Still, there are lots of small things you can do to mitigate your security risks. In a few minutes you can, for example, make it near impossible for anyone to get into your phone if you lose it or if it’s stolen. And in less than an hour, you can drastically reduce the dust storm of personal information that’s constantly being vacuumed up by corporations and institutions through your phone.
The nine points below give yousome key things to start with. Some are simply technical, but others involve changing habits and making choices: What are the trade-offs involved? What works best for you and your own situation?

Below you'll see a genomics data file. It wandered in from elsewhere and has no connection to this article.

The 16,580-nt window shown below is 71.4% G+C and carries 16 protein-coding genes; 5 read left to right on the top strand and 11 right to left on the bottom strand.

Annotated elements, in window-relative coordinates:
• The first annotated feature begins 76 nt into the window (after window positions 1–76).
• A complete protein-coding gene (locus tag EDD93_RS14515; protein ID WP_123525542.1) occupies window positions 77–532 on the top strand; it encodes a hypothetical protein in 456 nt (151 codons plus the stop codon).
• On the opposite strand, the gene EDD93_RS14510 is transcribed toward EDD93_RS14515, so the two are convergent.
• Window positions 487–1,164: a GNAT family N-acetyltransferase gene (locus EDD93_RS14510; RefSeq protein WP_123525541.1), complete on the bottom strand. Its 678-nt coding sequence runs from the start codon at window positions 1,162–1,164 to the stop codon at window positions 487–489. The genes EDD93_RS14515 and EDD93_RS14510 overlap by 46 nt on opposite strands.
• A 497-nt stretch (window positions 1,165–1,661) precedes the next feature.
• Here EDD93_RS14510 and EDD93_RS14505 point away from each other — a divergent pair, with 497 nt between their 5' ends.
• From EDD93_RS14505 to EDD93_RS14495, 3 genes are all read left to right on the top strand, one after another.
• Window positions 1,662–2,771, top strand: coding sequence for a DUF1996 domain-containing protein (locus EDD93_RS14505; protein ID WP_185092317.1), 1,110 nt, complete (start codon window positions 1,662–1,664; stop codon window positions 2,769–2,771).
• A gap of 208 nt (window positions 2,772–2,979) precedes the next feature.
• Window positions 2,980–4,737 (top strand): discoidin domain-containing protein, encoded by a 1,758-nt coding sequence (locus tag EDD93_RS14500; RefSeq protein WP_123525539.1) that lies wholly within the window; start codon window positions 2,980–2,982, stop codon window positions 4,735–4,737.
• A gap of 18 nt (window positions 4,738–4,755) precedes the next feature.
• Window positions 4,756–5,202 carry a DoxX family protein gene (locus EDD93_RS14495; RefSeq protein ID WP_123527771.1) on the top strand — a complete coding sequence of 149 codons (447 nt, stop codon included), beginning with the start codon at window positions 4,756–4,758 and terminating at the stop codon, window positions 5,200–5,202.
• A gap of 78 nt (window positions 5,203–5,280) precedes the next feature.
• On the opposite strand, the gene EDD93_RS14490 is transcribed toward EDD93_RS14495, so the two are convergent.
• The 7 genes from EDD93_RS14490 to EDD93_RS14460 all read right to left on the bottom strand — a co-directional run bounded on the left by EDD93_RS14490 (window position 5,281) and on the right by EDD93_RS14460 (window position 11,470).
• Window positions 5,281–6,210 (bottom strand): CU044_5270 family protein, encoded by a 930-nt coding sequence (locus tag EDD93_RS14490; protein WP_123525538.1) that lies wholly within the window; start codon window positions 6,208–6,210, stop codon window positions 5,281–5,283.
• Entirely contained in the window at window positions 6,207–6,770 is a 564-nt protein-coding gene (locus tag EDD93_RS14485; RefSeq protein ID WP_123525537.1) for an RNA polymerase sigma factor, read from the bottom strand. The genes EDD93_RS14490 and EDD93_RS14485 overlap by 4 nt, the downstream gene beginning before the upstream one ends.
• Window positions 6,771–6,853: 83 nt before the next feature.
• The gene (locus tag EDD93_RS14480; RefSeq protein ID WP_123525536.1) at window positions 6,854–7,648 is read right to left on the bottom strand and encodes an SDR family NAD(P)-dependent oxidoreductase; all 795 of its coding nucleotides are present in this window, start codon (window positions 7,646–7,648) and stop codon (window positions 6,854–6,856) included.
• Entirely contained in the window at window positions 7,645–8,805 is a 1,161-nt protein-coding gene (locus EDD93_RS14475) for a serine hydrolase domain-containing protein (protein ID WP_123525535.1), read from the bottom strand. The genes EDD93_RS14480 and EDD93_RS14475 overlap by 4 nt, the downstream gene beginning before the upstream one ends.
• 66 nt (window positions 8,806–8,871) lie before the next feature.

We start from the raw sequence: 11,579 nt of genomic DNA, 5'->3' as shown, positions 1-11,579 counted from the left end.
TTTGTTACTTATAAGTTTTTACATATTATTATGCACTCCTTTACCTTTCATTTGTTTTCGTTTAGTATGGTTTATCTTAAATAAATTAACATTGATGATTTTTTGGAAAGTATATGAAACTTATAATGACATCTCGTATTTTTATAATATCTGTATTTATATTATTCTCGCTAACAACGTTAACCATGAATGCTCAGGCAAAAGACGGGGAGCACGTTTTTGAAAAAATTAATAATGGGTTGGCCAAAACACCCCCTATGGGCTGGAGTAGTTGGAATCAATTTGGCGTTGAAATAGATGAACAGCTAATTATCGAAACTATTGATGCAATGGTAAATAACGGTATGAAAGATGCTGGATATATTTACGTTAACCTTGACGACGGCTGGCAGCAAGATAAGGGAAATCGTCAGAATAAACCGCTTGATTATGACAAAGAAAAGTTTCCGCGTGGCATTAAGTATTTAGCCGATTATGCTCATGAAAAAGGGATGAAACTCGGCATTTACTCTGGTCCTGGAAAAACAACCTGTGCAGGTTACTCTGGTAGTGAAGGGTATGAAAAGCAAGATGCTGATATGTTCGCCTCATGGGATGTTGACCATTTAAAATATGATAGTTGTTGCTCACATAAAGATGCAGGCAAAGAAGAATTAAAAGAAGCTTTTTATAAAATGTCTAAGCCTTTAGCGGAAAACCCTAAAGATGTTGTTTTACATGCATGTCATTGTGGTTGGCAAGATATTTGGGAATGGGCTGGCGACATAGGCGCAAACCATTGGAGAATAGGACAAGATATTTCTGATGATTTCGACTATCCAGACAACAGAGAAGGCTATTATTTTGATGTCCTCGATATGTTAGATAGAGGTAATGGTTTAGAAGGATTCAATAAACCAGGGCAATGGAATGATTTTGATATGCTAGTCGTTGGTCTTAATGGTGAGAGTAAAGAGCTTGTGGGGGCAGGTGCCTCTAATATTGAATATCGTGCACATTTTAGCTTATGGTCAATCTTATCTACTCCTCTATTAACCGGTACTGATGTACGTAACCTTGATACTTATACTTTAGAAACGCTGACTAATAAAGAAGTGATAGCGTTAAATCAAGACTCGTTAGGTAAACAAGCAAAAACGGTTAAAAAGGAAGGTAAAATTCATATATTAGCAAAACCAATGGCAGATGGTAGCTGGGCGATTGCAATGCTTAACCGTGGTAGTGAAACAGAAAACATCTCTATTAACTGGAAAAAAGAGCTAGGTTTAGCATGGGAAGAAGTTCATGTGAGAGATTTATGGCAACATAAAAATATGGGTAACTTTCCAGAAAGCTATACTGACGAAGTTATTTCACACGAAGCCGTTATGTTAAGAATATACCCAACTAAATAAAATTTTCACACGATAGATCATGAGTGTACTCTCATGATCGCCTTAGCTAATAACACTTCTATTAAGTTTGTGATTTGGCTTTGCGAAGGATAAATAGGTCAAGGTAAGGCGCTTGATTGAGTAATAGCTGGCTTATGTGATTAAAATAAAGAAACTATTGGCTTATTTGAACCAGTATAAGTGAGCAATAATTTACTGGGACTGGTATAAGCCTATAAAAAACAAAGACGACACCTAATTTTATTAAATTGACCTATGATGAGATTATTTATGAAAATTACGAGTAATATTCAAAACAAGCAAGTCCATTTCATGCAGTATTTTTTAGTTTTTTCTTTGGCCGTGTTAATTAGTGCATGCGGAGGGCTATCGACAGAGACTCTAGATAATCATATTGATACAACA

Think about everything that lives on your phone: personal messages and emails, photos of your friends and family, social media posts, phone numbers, maybe work emails or dating apps. And then there’s your search history and bookmarks, location history, passwords, calendar, call logs … basically, your entire life. Your phone is designed to invisibly communicate everywhere, all the time, with a number of different infrastructures, and it’s this functionality that enables you to make calls, send messages, and use the internet while on the move. It’s also what makes your phone a fundamentally insecure device.